Examination of Witnesses(Questions 38-39)|
TUESDAY 5 NOVEMBER 2002
Chairman: Gentlemen, I should like to
welcome you. We are going to be very brisk in order to get the
best we possibly can out of you and I am going to ask Mr Fabricant
to open the questioning.
38. You probably heard the evidence which was
being given just now by the English Tourism Council. They talked
about the disparate sources of funding they have had to deal with
in the past. They gave us a ray of hope when they said they thought
the new arrangements would mean that monies which come from regional
development agencies, local councils could all be pulled together
by this new organisation. How?
(Mr Quarmby) May I just introduce my colleagues? Bernard
Donoghue is on my right, who manages our relationships with Westminster
and with the devolved administrations in Edinburgh and Cardiff.
On my left is Tom Wright, who is our new Chief Executive who joined
the BTA in June and took over on 1 August. I, as you know, am
David Quarmby, the Chairman of the British Tourist Authority.
Let me answer Mr Fabricant's question. One of the objectives of
the new organisation, so far as its England marketing role is
concerned, will be to co-ordinate a marketing strategy for England,
working with the regional tourist boards and the regional development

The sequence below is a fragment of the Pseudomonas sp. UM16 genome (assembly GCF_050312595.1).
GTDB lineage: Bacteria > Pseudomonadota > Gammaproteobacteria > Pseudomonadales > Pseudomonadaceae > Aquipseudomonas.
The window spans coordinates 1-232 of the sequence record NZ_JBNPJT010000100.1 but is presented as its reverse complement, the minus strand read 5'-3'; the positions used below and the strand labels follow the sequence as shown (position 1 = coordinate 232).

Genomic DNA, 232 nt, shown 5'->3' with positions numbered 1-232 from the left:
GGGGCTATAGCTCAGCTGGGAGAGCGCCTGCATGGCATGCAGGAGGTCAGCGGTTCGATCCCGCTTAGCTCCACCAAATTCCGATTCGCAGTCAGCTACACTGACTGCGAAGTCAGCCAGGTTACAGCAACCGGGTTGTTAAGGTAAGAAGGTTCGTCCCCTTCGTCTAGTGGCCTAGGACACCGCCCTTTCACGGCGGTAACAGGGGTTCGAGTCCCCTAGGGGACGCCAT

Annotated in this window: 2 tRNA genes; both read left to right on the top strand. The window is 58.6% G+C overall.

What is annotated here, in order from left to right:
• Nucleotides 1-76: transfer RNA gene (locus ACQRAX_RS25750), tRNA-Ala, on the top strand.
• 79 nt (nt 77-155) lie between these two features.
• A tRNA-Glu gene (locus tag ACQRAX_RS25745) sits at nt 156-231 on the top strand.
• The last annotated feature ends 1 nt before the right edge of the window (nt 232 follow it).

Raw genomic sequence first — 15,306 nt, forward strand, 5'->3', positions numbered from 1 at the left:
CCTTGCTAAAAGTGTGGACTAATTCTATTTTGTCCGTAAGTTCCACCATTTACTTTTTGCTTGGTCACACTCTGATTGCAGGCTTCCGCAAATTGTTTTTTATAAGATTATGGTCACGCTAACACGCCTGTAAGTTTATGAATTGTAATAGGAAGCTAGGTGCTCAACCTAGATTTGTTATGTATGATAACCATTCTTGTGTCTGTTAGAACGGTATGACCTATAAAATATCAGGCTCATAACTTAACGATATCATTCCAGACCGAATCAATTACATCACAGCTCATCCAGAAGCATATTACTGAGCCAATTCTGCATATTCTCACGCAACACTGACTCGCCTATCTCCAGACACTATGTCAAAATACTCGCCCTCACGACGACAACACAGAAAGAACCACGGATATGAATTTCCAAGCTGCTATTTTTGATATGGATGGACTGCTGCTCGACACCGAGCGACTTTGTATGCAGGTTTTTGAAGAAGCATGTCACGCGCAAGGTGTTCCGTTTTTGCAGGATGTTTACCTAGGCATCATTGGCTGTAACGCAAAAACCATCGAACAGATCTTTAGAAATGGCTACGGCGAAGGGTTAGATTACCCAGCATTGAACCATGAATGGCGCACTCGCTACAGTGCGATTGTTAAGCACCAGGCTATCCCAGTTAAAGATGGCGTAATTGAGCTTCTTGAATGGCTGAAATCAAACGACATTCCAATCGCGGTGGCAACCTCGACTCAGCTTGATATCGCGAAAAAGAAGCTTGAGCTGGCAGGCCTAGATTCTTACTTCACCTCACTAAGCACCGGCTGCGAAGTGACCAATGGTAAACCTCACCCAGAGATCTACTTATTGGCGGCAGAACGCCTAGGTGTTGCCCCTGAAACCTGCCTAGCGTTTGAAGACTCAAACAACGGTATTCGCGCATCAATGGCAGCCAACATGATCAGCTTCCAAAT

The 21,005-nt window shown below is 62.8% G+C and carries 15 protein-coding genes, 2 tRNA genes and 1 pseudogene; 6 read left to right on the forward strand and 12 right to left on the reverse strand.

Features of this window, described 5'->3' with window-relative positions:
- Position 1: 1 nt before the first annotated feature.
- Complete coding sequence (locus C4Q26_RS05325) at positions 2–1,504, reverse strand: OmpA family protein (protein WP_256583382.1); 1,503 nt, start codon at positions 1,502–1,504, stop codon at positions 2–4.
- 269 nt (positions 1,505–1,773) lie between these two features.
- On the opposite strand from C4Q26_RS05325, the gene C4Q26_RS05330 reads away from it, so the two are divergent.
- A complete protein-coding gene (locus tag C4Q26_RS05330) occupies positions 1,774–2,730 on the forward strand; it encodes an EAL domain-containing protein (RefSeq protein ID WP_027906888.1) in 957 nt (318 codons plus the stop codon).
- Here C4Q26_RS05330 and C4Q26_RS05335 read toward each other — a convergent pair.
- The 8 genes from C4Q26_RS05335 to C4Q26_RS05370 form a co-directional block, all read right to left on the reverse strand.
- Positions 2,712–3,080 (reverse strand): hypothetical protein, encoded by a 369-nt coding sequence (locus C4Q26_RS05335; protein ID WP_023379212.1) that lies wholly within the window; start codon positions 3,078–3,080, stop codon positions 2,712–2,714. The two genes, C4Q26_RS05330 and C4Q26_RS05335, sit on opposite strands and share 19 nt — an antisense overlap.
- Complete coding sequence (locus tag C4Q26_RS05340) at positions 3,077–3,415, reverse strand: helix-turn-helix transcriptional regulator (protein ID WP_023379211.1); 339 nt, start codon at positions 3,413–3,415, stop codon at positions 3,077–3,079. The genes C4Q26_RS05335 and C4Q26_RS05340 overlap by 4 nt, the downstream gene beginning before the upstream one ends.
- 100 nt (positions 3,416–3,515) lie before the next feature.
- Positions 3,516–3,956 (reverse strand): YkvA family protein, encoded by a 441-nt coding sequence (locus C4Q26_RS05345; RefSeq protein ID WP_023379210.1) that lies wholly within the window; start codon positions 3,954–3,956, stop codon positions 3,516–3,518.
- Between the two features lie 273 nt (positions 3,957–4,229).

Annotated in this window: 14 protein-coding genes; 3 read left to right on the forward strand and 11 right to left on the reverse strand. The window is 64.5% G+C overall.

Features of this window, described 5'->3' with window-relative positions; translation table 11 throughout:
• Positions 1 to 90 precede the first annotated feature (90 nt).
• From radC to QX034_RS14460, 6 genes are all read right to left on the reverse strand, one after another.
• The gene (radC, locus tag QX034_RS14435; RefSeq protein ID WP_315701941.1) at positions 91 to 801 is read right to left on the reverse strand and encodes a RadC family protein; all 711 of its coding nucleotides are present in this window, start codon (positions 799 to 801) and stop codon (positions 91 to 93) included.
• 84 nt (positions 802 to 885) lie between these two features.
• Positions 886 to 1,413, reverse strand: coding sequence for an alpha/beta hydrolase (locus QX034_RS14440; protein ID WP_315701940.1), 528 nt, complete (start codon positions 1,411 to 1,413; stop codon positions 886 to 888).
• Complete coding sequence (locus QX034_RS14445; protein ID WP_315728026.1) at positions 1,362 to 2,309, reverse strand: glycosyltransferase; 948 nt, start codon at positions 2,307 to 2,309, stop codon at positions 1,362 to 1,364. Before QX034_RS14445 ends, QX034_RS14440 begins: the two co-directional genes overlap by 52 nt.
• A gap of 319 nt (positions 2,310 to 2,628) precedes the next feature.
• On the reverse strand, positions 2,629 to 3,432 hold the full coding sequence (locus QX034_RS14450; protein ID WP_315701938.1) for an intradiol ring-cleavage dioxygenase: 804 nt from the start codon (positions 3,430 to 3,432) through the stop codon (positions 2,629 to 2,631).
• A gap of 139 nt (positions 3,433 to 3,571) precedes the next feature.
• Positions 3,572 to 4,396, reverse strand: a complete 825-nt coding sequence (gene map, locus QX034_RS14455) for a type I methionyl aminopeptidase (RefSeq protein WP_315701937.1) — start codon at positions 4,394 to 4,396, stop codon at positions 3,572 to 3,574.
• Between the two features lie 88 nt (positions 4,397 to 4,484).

agencies, with the industry and with the main national organisations
such as National Trust, English Heritage, etcetera and with local
government. Of course we still have to work on the mechanisms
of achieving that co-ordination but I do not believe it is a particularly
daunting task. It is very much what the regions and the industry
are looking for and it is a clear task of this new organisation
to bring that co-ordination about.
39. Is there not going to be a distortion to
the system, an imbalance, by your relationship with Scotland and
(Mr Quarmby) May I just make some general remarks
about that because we need to look at the overall context? The
creation of a proper marketing function for England has indeed
been strongly advocated by your Committee in your 1999 report
on DCMS and its quangos and again last year in your 2001 report.
Achieving this by bringing BTA and ETC together was perhaps unexpected,
but we believe there are significant benefits: first of pooling
the expertises and particularly bringing to bear the professional
marketing experience of BTA; second, making relevant overseas
marketing material available for domestic purposes to England,
as indeed we have done for many years to Scotland and Wales for
their own purposes; also providing a simpler structure for the
industry to relate to and the regions and local government. We
in BTA have been particularly concerned to retain the trust and
the confidence of our strategic partners in Wales and Scotland
under this new plan. I want to make three points. The new overseas
marketing strategy, which we launched last week and which we shall
be pleased to tell you more about if you wish, proceeds unchanged.
It has some key features in it which benefit Wales and Scotland.
Secondly, government funding for overseas marketing in the new
organisation will be ring-fenced and contained in our funding